10453434_10204295624973680_482758632251404194_nIn an interview by Rusty Burke, Guest of Honor Patrice Louinet said that he first got interested in REH through French translations of Marvel comics. He was the first to do pre-doctoral and doctoral theses based on Howard. He visited the U.S. to do the associated research, joined REHupa, and met legendary Howard scholar and collector Glenn Lord, who got him interested in examining REH’s typescripts of stories and letters. He found he could date transcripts from typewriter artifacts and REH’s idiosyncratic spellings. Burke also led him into looking at the Conan typescripts and recommended him to be editor of the Wandering Star Conan pure-text editions. The time-ordering of Howard’s stories is critical to understanding him as a writer, which is also why reading the Conan tales in the order they were written (as in the WS books) is so revelatory. Dating the transcripts was essential to determining which were the most authoritative versions to use in the pure-text books. Thus, there would be no de Campian Conan saga. REH used Conan as a catalyst to the plot and to tell the kind of story he wanted to tell. Louinet’s first professional publication was “The Birth of Conan” in The Dark Man. Reading Howard in English made him realize how bad the existing French translations were, so he started translating the stories himself. He thinks that Weird Tales editor Farnsworth Wright’s suggestions often improved REH’s stories. Louinet is now working on a documentary on REH and is a consultant on a Howard-related board game. He has done many interviews about REH, including ones on television. He won a Special Award from France’s Imaginales (Imaginary World) Convention for his Howard work. He has published 10 REH books in France and has another one coming out. In France, Howard was a cult figure in the ‘80s, was forgotten in the ‘90s, and is now popular and recognized as a pioneer fantasist. Lovecraft started becoming mainstream there in the ‘60s and has been helped by a Cthulhu video game. Clark Ashton Smith is unknown. The French do not like westerns. Working as a translator gave Louinet the most insight into REH’s maturation as a writer. Howard’s earlier work is bursting with ideas, but he later learned how to control that without losing anything. “The Dark Man” and “Kings of the Night” of 1930 are about when he became a mature writer. Louinet plans to do another doctoral dissertation on REH.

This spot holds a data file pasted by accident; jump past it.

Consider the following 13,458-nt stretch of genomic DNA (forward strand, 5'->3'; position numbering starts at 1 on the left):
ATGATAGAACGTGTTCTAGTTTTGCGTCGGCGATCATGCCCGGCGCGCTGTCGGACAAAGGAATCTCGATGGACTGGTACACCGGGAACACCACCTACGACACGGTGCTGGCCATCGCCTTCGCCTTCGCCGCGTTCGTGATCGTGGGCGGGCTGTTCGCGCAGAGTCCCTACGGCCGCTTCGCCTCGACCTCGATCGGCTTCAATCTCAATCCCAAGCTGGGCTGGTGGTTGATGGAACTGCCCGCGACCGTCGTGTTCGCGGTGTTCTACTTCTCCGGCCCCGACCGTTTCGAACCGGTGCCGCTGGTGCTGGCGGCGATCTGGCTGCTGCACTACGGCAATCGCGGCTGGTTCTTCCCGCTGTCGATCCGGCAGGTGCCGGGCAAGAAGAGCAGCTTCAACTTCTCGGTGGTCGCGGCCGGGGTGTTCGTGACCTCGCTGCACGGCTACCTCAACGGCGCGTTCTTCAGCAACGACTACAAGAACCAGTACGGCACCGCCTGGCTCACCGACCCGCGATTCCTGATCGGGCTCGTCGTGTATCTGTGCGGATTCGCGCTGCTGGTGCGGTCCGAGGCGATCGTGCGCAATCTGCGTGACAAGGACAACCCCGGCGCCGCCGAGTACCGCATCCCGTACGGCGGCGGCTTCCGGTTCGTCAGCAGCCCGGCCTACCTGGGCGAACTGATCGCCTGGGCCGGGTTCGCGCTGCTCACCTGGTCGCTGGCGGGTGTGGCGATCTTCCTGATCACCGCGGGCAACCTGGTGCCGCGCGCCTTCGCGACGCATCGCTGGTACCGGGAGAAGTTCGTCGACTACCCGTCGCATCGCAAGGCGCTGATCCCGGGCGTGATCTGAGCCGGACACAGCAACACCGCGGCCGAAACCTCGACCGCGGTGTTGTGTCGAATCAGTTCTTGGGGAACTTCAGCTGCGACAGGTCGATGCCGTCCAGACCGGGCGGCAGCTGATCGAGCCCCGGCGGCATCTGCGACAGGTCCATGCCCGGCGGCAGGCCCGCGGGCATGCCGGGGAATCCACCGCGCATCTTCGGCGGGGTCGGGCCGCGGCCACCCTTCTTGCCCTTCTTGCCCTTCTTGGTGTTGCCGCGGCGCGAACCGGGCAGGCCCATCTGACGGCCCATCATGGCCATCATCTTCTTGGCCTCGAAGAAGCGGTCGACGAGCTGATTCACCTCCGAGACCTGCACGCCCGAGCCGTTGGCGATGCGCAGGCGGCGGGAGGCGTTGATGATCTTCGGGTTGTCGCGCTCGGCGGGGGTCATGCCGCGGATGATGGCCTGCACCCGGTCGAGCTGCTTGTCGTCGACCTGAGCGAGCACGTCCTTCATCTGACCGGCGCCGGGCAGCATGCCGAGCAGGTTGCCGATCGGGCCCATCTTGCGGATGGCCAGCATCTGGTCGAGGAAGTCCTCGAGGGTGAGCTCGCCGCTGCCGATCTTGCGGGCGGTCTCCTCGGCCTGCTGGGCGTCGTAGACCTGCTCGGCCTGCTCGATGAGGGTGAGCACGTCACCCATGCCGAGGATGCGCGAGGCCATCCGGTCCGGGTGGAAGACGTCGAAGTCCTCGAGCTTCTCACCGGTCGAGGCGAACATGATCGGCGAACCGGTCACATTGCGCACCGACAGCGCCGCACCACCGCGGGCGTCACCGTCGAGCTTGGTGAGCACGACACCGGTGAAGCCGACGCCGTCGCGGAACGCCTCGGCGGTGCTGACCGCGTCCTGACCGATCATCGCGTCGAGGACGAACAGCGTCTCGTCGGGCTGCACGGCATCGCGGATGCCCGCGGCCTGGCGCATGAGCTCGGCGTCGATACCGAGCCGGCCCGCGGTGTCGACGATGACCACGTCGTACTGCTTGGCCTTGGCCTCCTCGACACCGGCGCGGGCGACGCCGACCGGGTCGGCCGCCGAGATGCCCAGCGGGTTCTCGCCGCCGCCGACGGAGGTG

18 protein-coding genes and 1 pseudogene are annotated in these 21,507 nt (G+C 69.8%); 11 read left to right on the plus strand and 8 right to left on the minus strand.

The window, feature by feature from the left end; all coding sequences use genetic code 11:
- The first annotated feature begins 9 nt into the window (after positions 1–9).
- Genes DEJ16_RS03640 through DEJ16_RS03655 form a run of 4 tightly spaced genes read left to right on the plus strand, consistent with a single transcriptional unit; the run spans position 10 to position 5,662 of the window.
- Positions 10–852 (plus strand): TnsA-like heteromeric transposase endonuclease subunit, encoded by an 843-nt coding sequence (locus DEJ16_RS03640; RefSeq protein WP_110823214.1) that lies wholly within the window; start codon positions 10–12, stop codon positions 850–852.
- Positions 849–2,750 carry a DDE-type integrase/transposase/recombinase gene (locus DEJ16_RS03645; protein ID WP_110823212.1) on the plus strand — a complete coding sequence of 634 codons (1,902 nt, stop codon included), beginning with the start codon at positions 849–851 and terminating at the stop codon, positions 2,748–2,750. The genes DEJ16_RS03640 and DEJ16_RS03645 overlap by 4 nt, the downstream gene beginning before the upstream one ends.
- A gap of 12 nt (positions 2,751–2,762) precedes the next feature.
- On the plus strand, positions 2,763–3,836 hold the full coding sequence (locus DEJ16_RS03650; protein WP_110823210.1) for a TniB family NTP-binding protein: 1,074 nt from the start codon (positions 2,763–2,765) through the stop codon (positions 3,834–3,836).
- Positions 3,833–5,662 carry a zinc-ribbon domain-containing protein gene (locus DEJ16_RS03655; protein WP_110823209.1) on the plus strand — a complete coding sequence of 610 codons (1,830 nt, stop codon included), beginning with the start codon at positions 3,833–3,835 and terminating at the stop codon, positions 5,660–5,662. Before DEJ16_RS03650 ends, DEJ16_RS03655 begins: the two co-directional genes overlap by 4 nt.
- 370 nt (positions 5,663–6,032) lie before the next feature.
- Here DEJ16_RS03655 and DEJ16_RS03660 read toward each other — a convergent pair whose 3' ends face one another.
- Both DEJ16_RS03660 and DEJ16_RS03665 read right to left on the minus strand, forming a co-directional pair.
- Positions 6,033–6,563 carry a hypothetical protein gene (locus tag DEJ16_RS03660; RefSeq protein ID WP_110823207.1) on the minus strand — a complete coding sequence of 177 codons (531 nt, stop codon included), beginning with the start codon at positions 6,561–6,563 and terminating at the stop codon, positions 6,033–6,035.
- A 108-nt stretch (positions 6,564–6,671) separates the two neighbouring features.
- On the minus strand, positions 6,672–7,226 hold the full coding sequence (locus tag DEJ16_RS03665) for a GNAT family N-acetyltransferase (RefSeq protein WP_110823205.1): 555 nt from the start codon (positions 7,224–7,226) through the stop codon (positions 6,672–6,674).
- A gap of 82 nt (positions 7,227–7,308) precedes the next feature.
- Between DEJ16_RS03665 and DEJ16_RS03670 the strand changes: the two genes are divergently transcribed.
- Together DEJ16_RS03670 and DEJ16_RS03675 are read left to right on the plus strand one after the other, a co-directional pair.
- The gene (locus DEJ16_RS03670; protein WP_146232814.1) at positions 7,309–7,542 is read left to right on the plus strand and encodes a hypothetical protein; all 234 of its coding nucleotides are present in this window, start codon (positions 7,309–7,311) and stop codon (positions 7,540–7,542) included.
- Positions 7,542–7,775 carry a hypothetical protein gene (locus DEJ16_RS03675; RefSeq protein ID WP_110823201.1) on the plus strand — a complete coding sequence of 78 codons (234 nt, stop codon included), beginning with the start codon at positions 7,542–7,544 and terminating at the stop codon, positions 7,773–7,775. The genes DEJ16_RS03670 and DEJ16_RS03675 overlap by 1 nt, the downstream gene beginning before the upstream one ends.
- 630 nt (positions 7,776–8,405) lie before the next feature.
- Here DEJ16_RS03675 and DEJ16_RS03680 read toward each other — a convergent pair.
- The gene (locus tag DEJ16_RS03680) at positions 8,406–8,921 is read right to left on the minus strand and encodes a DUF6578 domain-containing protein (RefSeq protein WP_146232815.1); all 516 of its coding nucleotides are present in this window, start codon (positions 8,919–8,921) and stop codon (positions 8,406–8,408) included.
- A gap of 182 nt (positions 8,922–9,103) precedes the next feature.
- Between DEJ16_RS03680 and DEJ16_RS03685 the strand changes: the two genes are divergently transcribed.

rsz_dscn0324The Robert E. Howard Foundation Awards were given to: (1) Jeff Shanks for the Outstanding Print Essay “History, Horror, and Heroic Fantasy: Robert E. Howard and the Creation of the Sword and Sorcery Subgenre”; (2) Bill Cavalier, Rob Roehm, and Paul Herman for the Outstanding Periodical The REH Foundation Newsletter; (3) Brian Leno, Patrice Louinet, Rob Roehm, Damon Sasser, and Keith Taylor for the Outstanding Web Site REH: Two-Gun Raconteur; (4) Rob Roehm for the Outstanding Online Essay “The Business”; (5) Patrick Burger as Emerging Scholar; (6) Ben Friberg for the Outstanding Achievement of filming REH Days panels, as he was doing for this event and selling DVDs of last year’s; (7) Tom Gianni for Artistic Achievement; (8) Patrice Louinet for Lifetime Achievement; and (9) Paul Herman for Outstanding Service. Karl Edward Wagner is next year’s nominee for Lifetime Achievement.

Read the rest of this entry »

EPSON MFP image

A third of the 200 copy print run of new issue of The Definitive Howard Journal sold in the five days since its publication this past Friday. Issue number 17, with its stellar line-up of rare Howard fiction, essays, articles, reviews and artwork is quickly being snapped up by hungry Robert E. Howard fans. So don’t procrastinate and be left on the field of battle with an empty scabbard, order your copy today!

REH: Two Gun Raconteur No. 17 Contents:

Front Cover: “…a fierce exultation swept her as she felt the edge cleave solid flesh and mortal bone.” From “Red Nails” by Michael L. Peters

Inside Front and Back Covers: Scenes From “Spears of Clontarf” by Stephen Fabian

Back Cover: Skull-Face by Terry Pavlet

“The Stones of Destiny” by Robert E. Howard, illustrated by Nathan Furman

“The Diabolical Blonde” by Rob Roehm, illustrated by Clayton Hinkle

“What the Thak?: Anthropological Oddities in Howard’s Works” by Jeffrey Shanks, illustrated by Clayton Hinkle

“Non Sequiturs Inside the Academy Gates” by Don Herron

“Robert E. Howard’s Heroes of the Desert: A Portfolio” by Bob Covington

“Robert E. Howard and Past Lives: Reincarnation, Dreams and Race Memories” by Barbara Barrett, illustrated by Richard Pace